Another example is the camera – the camera in most smartphones nowadays is actually pretty good and a lot of them even have a built in flash (it used to be that the cameras would be great in bright light but poor indoors but now there’s usually a flash it’s much better). And you can easily take quick snaps. But there are other things most people don’t even know about – for example how to make it focus on the right bit of the photo, not just whatever happens to be in the middle.

For example yesterday at work in the office we suddenly noticed a woodpecker outside the window. Not something you see every day. I wouldn’t have had a normal camera with me at work, but I had my phone with me, so was ready to take a picture (of course it flew off before I could, but there you go!).

And I often take pictures of the boys when we’re out and about with my phone because I’ve always got it there. Video, too.

There’s lots more you can do, of course, from video phone calls to finding handy recipes for cooking anything you like to calling a taxi. But hopefully that’s given some idea of how varied its uses can be and why I think they can be so useful.

There are more examples of what you can do with smartphones in the full info about the books and how to order a set – why not have a read here?

A quick tip about using Amazon
Amazon is one of the biggest and most popular online shops. I use it a lot, especially this time of year for Christmas shopping.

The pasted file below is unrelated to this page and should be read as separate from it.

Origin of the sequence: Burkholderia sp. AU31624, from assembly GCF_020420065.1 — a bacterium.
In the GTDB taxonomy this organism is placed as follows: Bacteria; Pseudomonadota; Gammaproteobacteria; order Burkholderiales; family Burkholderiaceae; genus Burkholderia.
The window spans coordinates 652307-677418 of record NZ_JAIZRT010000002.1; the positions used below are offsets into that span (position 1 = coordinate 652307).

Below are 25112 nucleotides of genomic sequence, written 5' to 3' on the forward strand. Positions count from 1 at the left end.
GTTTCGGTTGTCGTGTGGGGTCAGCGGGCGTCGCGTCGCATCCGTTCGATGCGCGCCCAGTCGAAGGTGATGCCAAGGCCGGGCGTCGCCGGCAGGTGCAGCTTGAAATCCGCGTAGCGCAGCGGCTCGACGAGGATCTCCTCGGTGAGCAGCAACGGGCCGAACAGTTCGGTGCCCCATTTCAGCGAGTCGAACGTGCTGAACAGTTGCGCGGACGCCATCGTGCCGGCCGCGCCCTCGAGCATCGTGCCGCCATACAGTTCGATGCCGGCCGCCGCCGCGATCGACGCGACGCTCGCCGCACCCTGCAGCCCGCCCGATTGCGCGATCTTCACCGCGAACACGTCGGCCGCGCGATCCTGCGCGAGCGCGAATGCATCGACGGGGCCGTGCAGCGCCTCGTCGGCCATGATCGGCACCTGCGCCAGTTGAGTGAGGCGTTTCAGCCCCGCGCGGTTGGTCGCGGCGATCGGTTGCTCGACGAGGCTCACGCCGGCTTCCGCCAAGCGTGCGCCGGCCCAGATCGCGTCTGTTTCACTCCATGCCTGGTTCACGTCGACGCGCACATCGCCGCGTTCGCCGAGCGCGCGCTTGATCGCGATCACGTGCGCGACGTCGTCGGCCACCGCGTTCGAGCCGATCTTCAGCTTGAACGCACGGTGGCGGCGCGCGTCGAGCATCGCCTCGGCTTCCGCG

But one thing that annoys me is when you read about something that’s available at Amazon and click a link to it, or do a Google search and find something interesting, often it’ll take you to the American site (ending in .com) instead of the UK one (ending in .co.uk)

It’s obvious it’s happened because the prices are all in dollars. But then you need to go to the UK site and search again for the thing you’d found.

At least that’s how most people do it – and how Julie was doing it last night when looking for something we’re getting Alastair and Edward for Christmas. (it’s a secret)

And it’s how I used to do it – until I found you can do this instead (this works on PCs, tablets and phones):
When you’re on the US site, look up the top of the window, in the bit where it lists the web address. Click on it where it says the amazon.com bit (there’ll be some other stuff after that – the stuff that tells it which page of Amazon’s website you’re looking at).